Have you ever stayed up late (and I mean very late), knowing perfectly well you have to be awake early the next morning? It sucks waking up the next morning. Really, it does. Every corner of your being craves a few more hours of quality time with your bed: But you have to be up! Sucks . . . first class! With saggy eyelids, sore eyes and brain cells working at levels barely midway between sleep and wakefulness, you crawl out of bed and shuffle your way out of your room. You bump into someone out in the hallway: Your eyes are barely open and you’re not sure if it’s your brother or sister, or maybe the dog practicing ‘stand-ups’ on its hind feet. You mumble out some two-word phrase, which you believe was “Good morning.” Actually, it ended up sounding more like “Wood warming.” What on earth is that supposed to mean?!
Ok, your morning has probably never been that weird. But I’m sure you do find yourself mumbling some untypeable words to the people you meet on some mornings from time to time. Sometimes, they’re clearly audible, “Good morning”: But why do we do that? Have you ever bothered to wonder or ask why we say “Good morning” in the morning?
Here’s our seemingly reasonable response: “It’s morning: What else do you say? Good evening?” And that’s our problem: We’ve turned it into one of those pointless routines we have to do. Nighttime? Good night! Oh, it’s Christmas? Merry Christmas! Did the needle just prick you? I think I have to say sorry.
Do you see it now? Maybe not just yet. I never really saw it until my dad opened my eyes to this fact during a Bible study. We say a lot of things just because . . . and we don’t really mean what we say. We actually don’t understand what we say. “Good morning” is not just some two-word expression we say in the morning. When we use that expression we’re supposed to mean something like: “I’m sincerely desiring that you have a good morning. And by ‘good’, I mean excellent, superb, outstanding, fabulous, ace, terrific, magnificent, awesome, wicked, and many other synonymous adjectives. And I really mean it!“ But we usually seem to be saying, “Oh goodness, it’s morning! I actually find saying this thing every morning very unbearable. But hey, the universe says we should, so . . . here’s your share of that ‘Good morning’ greeting thing. Good morning. There!“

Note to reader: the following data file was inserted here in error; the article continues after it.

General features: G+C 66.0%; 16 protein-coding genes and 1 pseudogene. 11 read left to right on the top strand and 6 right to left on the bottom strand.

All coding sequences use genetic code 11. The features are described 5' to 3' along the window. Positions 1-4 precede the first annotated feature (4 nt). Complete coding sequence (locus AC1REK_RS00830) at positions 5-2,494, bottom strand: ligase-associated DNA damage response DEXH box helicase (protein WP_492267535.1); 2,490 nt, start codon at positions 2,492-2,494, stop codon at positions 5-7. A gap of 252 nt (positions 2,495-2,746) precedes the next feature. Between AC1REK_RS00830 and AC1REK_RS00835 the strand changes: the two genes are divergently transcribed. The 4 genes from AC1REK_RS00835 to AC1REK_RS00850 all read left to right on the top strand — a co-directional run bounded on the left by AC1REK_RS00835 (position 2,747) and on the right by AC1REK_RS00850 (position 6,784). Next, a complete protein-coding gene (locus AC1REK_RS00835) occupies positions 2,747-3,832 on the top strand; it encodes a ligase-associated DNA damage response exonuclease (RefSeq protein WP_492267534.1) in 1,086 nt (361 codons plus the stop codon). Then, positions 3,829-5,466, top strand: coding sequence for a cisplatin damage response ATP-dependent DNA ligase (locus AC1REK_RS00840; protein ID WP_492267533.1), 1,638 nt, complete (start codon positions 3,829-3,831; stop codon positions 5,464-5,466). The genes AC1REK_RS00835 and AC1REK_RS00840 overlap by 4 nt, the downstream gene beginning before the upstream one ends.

Do you find yourself saying some things just because they kind of have to be said? Like saying “Sorry” just because you don’t want to feel awkward, and not because you really are sorry? Or saying “I love you too” at the end of the phone call just because that’s the involuntary response to her “I love you”?
Do you mean what you say, or do you say things just because you have to?
Have a good morning…and I mean it. Seriously, I really do!